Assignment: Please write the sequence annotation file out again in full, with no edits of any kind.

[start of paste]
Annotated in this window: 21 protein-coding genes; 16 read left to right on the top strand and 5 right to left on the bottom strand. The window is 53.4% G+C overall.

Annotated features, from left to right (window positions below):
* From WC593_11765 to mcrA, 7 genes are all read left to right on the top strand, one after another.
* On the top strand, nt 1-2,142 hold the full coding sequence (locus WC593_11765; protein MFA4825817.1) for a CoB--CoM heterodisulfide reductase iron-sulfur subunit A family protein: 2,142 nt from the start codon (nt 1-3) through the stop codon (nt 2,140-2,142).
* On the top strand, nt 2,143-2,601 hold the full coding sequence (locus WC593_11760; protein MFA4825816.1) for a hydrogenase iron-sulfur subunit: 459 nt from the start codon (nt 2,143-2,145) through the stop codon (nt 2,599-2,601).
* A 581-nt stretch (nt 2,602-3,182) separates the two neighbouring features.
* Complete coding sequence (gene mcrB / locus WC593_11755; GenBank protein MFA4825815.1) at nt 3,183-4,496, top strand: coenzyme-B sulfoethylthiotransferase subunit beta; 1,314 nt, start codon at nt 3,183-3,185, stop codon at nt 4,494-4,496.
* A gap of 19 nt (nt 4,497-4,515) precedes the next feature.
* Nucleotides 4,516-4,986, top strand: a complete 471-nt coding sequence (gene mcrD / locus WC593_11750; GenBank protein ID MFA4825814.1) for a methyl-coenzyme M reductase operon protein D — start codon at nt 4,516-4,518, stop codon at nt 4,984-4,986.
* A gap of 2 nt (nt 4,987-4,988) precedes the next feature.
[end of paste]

Annotated in this window: 21 protein-coding genes; 16 read left to right on the top strand and 5 right to left on the bottom strand. The window is 53.4% G+C overall.

Annotated features, from left to right (window positions below):
* From WC593_11765 to mcrA, 7 genes are all read left to right on the top strand, one after another.
* On the top strand, nt 1-2,142 hold the full coding sequence (locus WC593_11765; protein MFA4825817.1) for a CoB--CoM heterodisulfide reductase iron-sulfur subunit A family protein: 2,142 nt from the start codon (nt 1-3) through the stop codon (nt 2,140-2,142).
* On the top strand, nt 2,143-2,601 hold the full coding sequence (locus WC593_11760; protein MFA4825816.1) for a hydrogenase iron-sulfur subunit: 459 nt from the start codon (nt 2,143-2,145) through the stop codon (nt 2,599-2,601).
* A 581-nt stretch (nt 2,602-3,182) separates the two neighbouring features.
* Complete coding sequence (gene mcrB / locus WC593_11755; GenBank protein MFA4825815.1) at nt 3,183-4,496, top strand: coenzyme-B sulfoethylthiotransferase subunit beta; 1,314 nt, start codon at nt 3,183-3,185, stop codon at nt 4,494-4,496.
* A gap of 19 nt (nt 4,497-4,515) precedes the next feature.
* Nucleotides 4,516-4,986, top strand: a complete 471-nt coding sequence (gene mcrD / locus WC593_11750; GenBank protein ID MFA4825814.1) for a methyl-coenzyme M reductase operon protein D — start codon at nt 4,516-4,518, stop codon at nt 4,984-4,986.
* A gap of 2 nt (nt 4,987-4,988) precedes the next feature.